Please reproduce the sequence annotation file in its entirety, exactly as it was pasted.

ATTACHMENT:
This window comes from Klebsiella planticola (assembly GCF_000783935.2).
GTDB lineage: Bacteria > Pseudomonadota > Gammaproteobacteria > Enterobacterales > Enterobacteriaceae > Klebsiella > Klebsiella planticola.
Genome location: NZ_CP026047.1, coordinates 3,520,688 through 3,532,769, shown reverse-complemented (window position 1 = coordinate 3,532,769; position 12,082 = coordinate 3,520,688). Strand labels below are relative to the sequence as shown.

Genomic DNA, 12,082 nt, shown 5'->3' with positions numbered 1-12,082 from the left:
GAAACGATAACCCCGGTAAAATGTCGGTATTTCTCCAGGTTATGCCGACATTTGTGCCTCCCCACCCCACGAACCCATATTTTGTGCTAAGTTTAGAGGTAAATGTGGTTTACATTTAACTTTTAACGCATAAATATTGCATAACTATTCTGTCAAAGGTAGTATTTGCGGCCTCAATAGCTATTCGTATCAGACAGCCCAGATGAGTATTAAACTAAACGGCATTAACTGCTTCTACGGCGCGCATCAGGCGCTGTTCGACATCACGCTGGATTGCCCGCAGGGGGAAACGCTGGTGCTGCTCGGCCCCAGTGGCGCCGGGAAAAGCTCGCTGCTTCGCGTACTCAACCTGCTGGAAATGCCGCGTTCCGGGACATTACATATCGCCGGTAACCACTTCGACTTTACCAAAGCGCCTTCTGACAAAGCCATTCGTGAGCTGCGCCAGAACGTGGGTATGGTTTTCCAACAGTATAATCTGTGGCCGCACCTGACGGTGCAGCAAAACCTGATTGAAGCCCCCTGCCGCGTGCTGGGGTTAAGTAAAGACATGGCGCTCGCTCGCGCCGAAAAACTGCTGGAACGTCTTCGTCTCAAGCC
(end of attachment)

This window comes from Klebsiella planticola (assembly GCF_000783935.2).
GTDB lineage: Bacteria > Pseudomonadota > Gammaproteobacteria > Enterobacterales > Enterobacteriaceae > Klebsiella > Klebsiella planticola.
Genome location: NZ_CP026047.1, coordinates 3,520,688 through 3,532,769, shown reverse-complemented (window position 1 = coordinate 3,532,769; position 12,082 = coordinate 3,520,688). Strand labels below are relative to the sequence as shown.

Genomic DNA, 12,082 nt, shown 5'->3' with positions numbered 1-12,082 from the left:
GAAACGATAACCCCGGTAAAATGTCGGTATTTCTCCAGGTTATGCCGACATTTGTGCCTCCCCACCCCACGAACCCATATTTTGTGCTAAGTTTAGAGGTAAATGTGGTTTACATTTAACTTTTAACGCATAAATATTGCATAACTATTCTGTCAAAGGTAGTATTTGCGGCCTCAATAGCTATTCGTATCAGACAGCCCAGATGAGTATTAAACTAAACGGCATTAACTGCTTCTACGGCGCGCATCAGGCGCTGTTCGACATCACGCTGGATTGCCCGCAGGGGGAAACGCTGGTGCTGCTCGGCCCCAGTGGCGCCGGGAAAAGCTCGCTGCTTCGCGTACTCAACCTGCTGGAAATGCCGCGTTCCGGGACATTACATATCGCCGGTAACCACTTCGACTTTACCAAAGCGCCTTCTGACAAAGCCATTCGTGAGCTGCGCCAGAACGTGGGTATGGTTTTCCAACAGTATAATCTGTGGCCGCACCTGACGGTGCAGCAAAACCTGATTGAAGCCCCCTGCCGCGTGCTGGGGTTAAGTAAAGACATGGCGCTCGCTCGCGCCGAAAAACTGCTGGAACGTCTTCGTCTCAAGCC